Delaware officials should have closed a damaged interstate bridge sooner and missed opportunities by not having qualified personnel respond quickly to tips about the bridge's deterioration, the state's transportation secretary said Thursday.
An internal report released Thursday documents a series of missteps leading up to the June 2 emergency closure of the Interstate 495 bridge in Wilmington.
The report says Department of Transportation officials did not respond appropriately to two separate 911 calls, one in April and the other in May, suggesting something was wrong with the bridge. They also took several days to act after receiving an engineer's warning in May that columns of the 495 bridge over the Christina River appeared to be tilting.
"There are three missed opportunities ... to have closed the bridge sooner," said transportation secretary Shailen Bhatt. "We obviously should have reacted quicker."
Bhatt said his department already has implemented new procedures to ensure a timely and appropriate response to problems both with bridges and other infrastructure, including overhead signs, dams or dikes, and lighting structures. In the case of bridge problems, a maintenance supervisor and a qualified inspector or engineer will respond, he said.
"It's not that we got these reports and ignored them," Bhatt said. "It's that we got these reports and we did not have the right people who were going out to put eyes on the bridge."
But the Department of Transportation's own investigation shows that high-ranking officials within the agency's bridge section took a lackadaisical approach to warnings about the bridge, which typically carries about 90,000 vehicles a day on an 11-mile bypass around Wilmington.
On May 29, a geotechnical engineer working in the area on an unrelated project alerted officials that the bridge columns appeared to be tilting. In response, DOT bridge design engineer Jason Hastings sent an email to fellow bridge engineer Jason Arndt saying "it would be worthwhile for us to have a team stop by the bridge tomorrow to check it out."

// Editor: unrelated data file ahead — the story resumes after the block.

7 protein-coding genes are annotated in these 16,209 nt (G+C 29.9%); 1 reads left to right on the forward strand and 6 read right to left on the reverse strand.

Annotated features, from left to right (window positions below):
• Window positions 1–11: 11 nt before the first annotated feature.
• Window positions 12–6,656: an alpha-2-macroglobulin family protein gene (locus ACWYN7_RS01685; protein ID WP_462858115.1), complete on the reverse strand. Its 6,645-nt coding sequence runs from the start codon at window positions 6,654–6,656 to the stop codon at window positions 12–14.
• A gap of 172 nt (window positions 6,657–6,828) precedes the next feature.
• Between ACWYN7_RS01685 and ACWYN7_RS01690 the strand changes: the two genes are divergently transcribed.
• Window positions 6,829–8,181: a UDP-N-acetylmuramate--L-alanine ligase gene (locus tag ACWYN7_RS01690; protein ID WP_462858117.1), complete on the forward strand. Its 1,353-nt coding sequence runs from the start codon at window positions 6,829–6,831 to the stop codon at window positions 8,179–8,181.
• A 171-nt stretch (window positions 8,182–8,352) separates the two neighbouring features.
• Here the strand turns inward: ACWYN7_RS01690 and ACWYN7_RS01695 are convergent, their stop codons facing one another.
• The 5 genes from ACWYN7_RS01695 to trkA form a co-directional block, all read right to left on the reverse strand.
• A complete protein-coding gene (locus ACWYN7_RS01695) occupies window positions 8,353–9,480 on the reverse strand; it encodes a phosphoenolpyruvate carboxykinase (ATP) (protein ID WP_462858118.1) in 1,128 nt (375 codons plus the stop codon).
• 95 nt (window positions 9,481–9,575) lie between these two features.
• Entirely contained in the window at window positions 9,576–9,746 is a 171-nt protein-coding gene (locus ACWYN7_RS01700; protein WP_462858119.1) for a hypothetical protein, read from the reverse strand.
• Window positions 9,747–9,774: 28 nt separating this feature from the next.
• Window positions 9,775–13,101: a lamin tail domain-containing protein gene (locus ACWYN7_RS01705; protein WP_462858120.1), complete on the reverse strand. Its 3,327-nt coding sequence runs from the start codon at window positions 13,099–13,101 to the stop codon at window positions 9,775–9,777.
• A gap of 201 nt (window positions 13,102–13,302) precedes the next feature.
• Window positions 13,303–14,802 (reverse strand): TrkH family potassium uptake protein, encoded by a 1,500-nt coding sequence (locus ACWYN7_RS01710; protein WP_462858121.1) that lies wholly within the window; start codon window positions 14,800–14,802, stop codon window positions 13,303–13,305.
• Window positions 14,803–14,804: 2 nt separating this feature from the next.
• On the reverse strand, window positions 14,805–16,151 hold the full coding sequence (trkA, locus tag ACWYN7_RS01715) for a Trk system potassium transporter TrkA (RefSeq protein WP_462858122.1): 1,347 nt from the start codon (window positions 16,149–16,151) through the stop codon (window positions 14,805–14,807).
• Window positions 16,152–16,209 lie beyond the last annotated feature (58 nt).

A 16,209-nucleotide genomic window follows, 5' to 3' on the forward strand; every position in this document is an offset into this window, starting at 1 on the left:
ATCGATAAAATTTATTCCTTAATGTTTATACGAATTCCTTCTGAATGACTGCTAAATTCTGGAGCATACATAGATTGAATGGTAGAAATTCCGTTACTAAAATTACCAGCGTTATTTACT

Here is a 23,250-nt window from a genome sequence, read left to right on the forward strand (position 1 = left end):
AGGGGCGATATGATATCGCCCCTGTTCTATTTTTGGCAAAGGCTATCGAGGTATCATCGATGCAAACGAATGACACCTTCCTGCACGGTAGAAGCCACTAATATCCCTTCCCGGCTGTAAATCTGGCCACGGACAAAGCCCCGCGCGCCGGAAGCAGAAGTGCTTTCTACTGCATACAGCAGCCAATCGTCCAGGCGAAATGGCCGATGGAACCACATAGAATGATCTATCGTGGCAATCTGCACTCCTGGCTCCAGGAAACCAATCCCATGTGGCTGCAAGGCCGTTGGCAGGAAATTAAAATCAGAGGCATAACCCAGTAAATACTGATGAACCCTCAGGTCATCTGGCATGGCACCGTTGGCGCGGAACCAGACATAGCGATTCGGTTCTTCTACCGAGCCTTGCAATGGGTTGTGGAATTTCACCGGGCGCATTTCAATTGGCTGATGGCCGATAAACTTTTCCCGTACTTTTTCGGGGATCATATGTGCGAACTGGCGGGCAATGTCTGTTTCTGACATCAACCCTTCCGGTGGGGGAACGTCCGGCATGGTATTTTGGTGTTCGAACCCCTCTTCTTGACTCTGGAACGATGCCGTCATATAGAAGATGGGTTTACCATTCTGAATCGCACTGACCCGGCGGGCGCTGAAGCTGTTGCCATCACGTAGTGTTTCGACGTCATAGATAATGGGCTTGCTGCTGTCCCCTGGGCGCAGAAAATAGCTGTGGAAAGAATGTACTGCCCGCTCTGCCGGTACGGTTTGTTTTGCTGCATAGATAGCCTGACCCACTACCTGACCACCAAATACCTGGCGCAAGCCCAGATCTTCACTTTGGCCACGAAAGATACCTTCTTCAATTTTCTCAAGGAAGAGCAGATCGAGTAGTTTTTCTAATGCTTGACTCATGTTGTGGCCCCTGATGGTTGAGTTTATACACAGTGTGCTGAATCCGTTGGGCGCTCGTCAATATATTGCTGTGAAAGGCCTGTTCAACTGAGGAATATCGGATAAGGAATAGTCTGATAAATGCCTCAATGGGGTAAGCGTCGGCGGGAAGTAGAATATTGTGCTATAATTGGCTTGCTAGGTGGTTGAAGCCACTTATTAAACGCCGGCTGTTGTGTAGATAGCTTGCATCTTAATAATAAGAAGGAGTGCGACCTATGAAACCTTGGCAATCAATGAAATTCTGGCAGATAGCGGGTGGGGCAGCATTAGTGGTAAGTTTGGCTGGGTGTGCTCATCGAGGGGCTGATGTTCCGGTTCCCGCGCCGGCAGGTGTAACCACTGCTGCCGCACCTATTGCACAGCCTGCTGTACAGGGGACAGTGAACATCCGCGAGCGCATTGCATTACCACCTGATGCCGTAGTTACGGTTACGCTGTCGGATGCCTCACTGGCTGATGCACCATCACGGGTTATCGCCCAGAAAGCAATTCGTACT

In response, Arndt noted that he and associate bridge inspection engineer Matt Mortensen would be in the area "sometime within the next week" and would take a look then.
The following day, DOT officials received their second 911 call about the bridge, from a motorist who reported that the center span appeared to have sunk in the previous couple of days.
The traffic management control dispatcher who took the call did not alert bridge officials, but instead contacted a motorist-assistance patrol driver and asked him to investigate. The driver reported that he didn't find anything wrong, the report said.
"That's a miss by us," Bhatt said. "I don't know why he didn't see it."
Arndt and Mortensen did not go to the bridge until the following Monday. A few hours after their arrival, a DOT equipment operator and a DOT street sweeper reportedly separately to supervisors that there was a problem with the barrier wall on the bridge. The bridge was closed later that day.
Bhatt would not say whether any DOT officials will face disciplinary action, but he noted that a human resources investigation was underway.
"If there are actions that warrant discipline, we will absolutely take the appropriate action. ... Every single employee's involvement in this is being evaluated," he said.
The Federal Highway Administration, which has approved emergency relief funds to repair the bridge, has said the bridge's design and construction met applicable standards. The agency also said it appears the bridge has been properly maintained and inspected.
Bhatt said Thursday that his agency has confirmed officials' initial suspicions that a large dirt mound dumped next to the bridge, apparently without the knowledge or consent of state officials, caused soft underground soils to move, damaging the concrete footers and underground pilings that support the bridge columns. They estimate the mound weighed about 50,000 tons.
"It is clear the dirt has caused the lateral displacement," said Bhatt, adding that his agency has hired legal experts to investigate to potential third-party liability claims for bridge repair costs.